In an increasingly heated, drawn-out exchange, Ackman and ADP CEO Carlos Rodriguez have been trading barbs as Ackman pushes for seats on the company's board, arguing that his candidates will help the company seize on an opportunity to improve its business model.
"Our new question for ADP is why is it that ADP has lower revenue productivity than all of their competitors?" Ackman asked. (The investor had been referring to ADP's "labor productivity," a Pershing Square representative clarified to CNBC.)
In the Wednesday exclusive interview with Jim Cramer on CNBC's "Mad Money," Ackman said that ADP generates average revenue of $160,000 per employee, while its competitors average $224,000 per employee.
"When you think about ADP, it has enormous scale versus the competitors. So, if anything, they should have more efficiency," Ackman told Cramer.
Ackman mentioned Paychex CEO Marty Mucci's Tuesday appearance on "Mad Money." Twenty-five percent of ADP's business competes directly with Paychex, another payroll processing player that focuses mainly on assisting small- and medium-sized businesses.
Mucci said his company was able to maintain its margins by keeping expenses "out of the business" and using the money to invest in technology. Ackman said he would like to see ADP mimic some of that strategy.
But however sound the suggestions may seem, Ackman acknowledged that activist investing is no easy business. Much of it has to do with "tactics," which may have been why Rodriguez, ADP's CEO, was so vocal about Ackman's strategy when he was in the public eye.
"I think the advisors who advise companies on defending themselves from activists, they say, 'Look, you don't want to show that you're even open to what they have in mind, because if you do, then a lot of new people are going to come into the stock, a lot of more event-driven investors, and they're going to make it inevitable. You're going to lose a proxy contest,'" Ackman said.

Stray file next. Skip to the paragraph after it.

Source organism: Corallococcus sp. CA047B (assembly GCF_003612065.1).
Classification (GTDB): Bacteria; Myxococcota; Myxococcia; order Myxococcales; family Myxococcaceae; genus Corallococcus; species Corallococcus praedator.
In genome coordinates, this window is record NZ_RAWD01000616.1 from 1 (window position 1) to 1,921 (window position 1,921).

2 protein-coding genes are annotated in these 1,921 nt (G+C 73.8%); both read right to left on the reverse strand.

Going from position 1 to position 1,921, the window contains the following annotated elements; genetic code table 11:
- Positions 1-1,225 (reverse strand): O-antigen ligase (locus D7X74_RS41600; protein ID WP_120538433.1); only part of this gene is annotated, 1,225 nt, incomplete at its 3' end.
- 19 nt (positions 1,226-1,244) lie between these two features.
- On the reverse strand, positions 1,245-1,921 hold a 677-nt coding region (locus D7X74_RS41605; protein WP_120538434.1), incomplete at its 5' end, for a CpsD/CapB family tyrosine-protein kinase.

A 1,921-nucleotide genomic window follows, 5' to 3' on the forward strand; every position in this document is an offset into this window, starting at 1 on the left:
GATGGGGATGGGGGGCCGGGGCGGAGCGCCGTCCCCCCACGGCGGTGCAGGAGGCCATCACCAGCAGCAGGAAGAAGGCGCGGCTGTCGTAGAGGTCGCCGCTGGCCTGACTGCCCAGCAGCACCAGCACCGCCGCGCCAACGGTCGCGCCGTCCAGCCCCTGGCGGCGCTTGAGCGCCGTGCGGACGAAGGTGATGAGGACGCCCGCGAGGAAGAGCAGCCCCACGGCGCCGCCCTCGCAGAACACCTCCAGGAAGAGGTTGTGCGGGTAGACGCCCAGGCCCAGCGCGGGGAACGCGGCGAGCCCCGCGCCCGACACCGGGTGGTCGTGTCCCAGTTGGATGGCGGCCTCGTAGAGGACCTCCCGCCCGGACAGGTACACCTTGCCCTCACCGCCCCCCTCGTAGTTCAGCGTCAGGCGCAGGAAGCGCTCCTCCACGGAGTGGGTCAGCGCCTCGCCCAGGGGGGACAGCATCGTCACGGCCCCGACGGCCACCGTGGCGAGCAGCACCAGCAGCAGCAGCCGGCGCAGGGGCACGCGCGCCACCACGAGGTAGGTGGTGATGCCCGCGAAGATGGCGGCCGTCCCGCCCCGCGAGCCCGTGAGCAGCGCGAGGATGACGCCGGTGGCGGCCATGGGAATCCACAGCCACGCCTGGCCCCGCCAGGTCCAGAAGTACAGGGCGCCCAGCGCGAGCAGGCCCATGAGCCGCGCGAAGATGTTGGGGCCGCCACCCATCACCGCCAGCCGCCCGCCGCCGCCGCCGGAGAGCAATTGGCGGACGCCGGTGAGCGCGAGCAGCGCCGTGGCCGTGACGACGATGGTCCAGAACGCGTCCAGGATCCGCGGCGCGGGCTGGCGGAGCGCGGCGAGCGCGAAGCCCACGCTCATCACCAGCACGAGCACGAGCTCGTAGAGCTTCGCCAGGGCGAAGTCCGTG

The activist investor added that he remembered his early, private conversations with Rodriguez being "all cordial, but when he went on TV, he ... behaved otherwise."
Conflict aside, Ackman told Cramer that ADP is something of a symbol when it comes to his central mission as an activist investor.
"When the founder is around and in the boardroom, you've got a major shareholder there, companies don't lose their way. It's typically after the founder steps off the board, retires, passes away ... [that] the board becomes more professionalized. There's no one in the boardroom that owns a lot of stock in the company. And they get a little complacent," Ackman said. "I think what activism is about is putting major shareholders in boards of directors so even though the founder is gone, there's someone there watching the store."
Ackman added that his firm's $2.3 billion stake in ADP puts him "dollar-for-dollar" with the company's other investors. The proxy battle will come to a head at ADP's annual shareholder meeting in November.
"I think shareholders, really, all they care about is, is there an enormous opportunity to improve this company? Can adding a major shareholder to the board increase that probability? And I think the answer that we're hearing is yes," Ackman said.
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Clarification: This article has been updated to reflect that Ackman had intended to question ADP's "labor productivity," according to a Pershing Square representative.